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#ResearchForHealth and the importance of mentors

- Wits Communications

The Faculty of Health Sciences hosted a Research Day and Postgraduate Expo on 1 September 2016.

The #ResearchForHealth themes included:

  • Clinical Sciences and Therapeutics for Health
  • Diseases of Lifestyle
  • Education, Policy and Systems
  • Infectious Diseases
  • Molecular and Comparative Biosciences.

The Health Sciences Research Day and Postgraduate Expo is a biennial event, which provides a platform for researchers and students in the Faculty to share and enrich internal and external audiences through round table discussions and oral and poster presentations. Prizes were awarded for the best oral and poster presentations by staff and postgraduate students, the list of winners of which can be found here.

The prestigious event brought together more than 1000 delegates and coincided with the 2016 Health Sciences Alumni Reunion, many of whom made important contributions at the Research Day. One such alumnus is Prof. Keith Klugman, Director of Pneumonia at the Bill and Melinda Gates Foundation in Seattle, USA and the Emeritus William H. Foege Chair of Global Health at the Hubert Department of Global Health, Emory University, Atlanta, Georgia. Klugman is also an Honorary Professor in the Respiratory and Meningeal Pathogens Research Unit at Wits.

Klugman launched proceedings at the Research Day by delivering the second Phillip V. Tobias Plenary Lecture, entitled: Research to prevent pneumonia deaths in children.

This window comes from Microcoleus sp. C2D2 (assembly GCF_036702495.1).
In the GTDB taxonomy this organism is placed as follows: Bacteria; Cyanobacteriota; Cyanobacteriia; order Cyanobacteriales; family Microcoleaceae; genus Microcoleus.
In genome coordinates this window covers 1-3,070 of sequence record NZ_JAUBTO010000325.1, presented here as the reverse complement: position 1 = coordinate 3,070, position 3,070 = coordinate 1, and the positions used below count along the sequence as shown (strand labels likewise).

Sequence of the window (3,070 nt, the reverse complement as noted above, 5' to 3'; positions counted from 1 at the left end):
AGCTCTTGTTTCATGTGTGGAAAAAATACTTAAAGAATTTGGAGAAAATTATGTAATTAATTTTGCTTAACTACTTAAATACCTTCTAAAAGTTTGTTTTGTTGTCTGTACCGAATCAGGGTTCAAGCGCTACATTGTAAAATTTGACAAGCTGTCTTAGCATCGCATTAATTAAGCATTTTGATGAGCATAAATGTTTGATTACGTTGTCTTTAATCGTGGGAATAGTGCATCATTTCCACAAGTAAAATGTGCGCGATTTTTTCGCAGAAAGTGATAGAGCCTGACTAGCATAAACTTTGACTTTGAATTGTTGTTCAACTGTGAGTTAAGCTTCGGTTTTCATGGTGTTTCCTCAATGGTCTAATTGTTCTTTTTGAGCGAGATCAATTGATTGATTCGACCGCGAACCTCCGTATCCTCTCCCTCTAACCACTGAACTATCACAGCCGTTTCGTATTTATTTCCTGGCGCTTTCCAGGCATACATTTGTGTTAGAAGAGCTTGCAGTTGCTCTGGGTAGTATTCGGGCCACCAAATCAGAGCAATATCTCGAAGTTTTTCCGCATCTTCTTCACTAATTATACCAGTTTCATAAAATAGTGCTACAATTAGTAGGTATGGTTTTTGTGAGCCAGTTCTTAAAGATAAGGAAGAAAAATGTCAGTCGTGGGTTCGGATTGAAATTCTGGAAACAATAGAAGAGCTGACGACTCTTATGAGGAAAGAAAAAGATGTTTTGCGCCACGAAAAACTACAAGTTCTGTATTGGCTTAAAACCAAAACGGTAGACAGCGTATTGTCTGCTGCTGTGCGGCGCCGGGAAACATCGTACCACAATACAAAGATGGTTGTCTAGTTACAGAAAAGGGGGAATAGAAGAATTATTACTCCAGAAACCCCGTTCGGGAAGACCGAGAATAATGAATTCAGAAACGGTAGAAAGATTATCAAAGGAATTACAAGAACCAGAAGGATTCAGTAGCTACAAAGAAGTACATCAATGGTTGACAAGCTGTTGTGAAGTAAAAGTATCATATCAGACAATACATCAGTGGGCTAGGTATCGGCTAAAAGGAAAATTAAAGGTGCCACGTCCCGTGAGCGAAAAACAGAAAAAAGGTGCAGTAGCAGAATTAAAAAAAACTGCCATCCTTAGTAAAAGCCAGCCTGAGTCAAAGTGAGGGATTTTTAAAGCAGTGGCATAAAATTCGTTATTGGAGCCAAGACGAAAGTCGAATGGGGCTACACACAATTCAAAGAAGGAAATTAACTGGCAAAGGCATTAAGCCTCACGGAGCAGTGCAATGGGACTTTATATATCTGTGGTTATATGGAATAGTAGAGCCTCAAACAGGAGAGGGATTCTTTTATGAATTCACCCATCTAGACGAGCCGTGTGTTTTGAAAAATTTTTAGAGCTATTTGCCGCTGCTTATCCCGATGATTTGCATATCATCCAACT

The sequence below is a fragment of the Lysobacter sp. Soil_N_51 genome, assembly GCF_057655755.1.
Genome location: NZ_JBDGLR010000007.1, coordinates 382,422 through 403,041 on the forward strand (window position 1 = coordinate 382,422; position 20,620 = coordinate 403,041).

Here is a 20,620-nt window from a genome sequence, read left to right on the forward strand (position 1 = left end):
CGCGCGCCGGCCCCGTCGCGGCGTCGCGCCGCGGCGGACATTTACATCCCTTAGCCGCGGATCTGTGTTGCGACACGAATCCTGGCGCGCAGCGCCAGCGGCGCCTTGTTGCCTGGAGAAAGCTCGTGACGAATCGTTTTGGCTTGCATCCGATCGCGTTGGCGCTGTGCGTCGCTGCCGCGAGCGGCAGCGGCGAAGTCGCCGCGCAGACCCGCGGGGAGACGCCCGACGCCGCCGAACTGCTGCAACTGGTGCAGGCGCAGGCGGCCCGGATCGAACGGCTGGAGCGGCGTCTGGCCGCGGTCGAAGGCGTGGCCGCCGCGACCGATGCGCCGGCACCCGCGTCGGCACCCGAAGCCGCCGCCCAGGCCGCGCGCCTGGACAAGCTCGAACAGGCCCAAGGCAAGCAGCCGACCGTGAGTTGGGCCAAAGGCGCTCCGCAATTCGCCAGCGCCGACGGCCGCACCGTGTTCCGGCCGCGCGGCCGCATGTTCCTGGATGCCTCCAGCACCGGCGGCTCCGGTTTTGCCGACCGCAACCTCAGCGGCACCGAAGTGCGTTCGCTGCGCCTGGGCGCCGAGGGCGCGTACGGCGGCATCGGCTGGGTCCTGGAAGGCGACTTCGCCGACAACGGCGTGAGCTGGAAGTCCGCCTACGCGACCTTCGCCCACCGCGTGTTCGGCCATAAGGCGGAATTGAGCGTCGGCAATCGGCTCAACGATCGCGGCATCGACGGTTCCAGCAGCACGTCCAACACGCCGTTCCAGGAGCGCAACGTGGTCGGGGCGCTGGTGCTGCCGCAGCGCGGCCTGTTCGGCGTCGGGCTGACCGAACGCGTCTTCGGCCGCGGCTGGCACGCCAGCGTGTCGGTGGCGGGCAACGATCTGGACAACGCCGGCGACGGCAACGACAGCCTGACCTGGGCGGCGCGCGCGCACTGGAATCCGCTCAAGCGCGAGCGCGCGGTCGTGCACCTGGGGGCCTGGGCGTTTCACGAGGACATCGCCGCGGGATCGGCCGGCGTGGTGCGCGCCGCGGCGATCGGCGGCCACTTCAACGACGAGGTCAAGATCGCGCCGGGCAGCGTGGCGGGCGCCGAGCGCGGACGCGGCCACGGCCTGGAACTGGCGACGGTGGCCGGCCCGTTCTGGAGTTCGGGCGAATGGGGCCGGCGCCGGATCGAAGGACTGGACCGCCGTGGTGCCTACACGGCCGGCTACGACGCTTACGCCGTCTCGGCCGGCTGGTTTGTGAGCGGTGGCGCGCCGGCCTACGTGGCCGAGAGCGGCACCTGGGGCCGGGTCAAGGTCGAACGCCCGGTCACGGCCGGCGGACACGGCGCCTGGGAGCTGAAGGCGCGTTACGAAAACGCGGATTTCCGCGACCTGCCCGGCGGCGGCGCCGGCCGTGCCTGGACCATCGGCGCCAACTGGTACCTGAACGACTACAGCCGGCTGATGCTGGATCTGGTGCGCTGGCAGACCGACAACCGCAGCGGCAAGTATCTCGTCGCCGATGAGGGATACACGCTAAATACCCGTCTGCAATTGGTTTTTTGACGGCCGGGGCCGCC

Mentors are important

Klugman prefaced his research talk with tributes to his four mentors who had guided the trajectory of his career. He urged teacher-researchers in the audience not to underestimate the impact they could have on the lives and careers of their students.

“Mentors are important,” he said, recalling, “Who were my mentors that inspired me to have a life working in research? They’re all here [at Wits]. The biggest, [the late] Phillip V. Tobias. It was in second year that his incredible enthusiasm led me to believe I was going to be an evolutionary biologist.

 But then, when I was doing anatomy, I had to do a second subject and that turned out to be physiology. Graham Mitchell supervised me there and I became so fascinated, I gave up on being a paleoanthropologist, and decided I wanted to be a physiologist. I ended up doing a PhD in physiology, together with medicine, and when I finished that I thought, ‘I’m going to be a neuro-chemist’, because my PhD was in neurochemistry.

Then my third mentor, Barry Mendelow intervened. He had a habit of grabbing hold of the top medical students and talking to them about what they wanted to do with their lives. The basis of science and medicine, in his view, was in the pathology disciplines. So now I was going to be a chemical pathologist.

Then I met the last person, who’s in the audience today, Hendrik Koornhof and finally I saw the light, because I was going to spend my life in infectious diseases and microbiology and sure enough, that is what I have done.  I pay tribute to those people.

And for those teachers here, I can’t over-emphasize the role that you play in shaping the lives of the bright students that come through our hands.”

Klugman himself mentored Wits alumnus Shabir A. Madhi, Professor of Vaccinology at Wits, Chair of the Department of Science and Technology/National Research Foundation in Vaccine Preventable Diseases, and Co-Director of the Respiratory and Meningeal Pathogens Research Unit at Wits.

 

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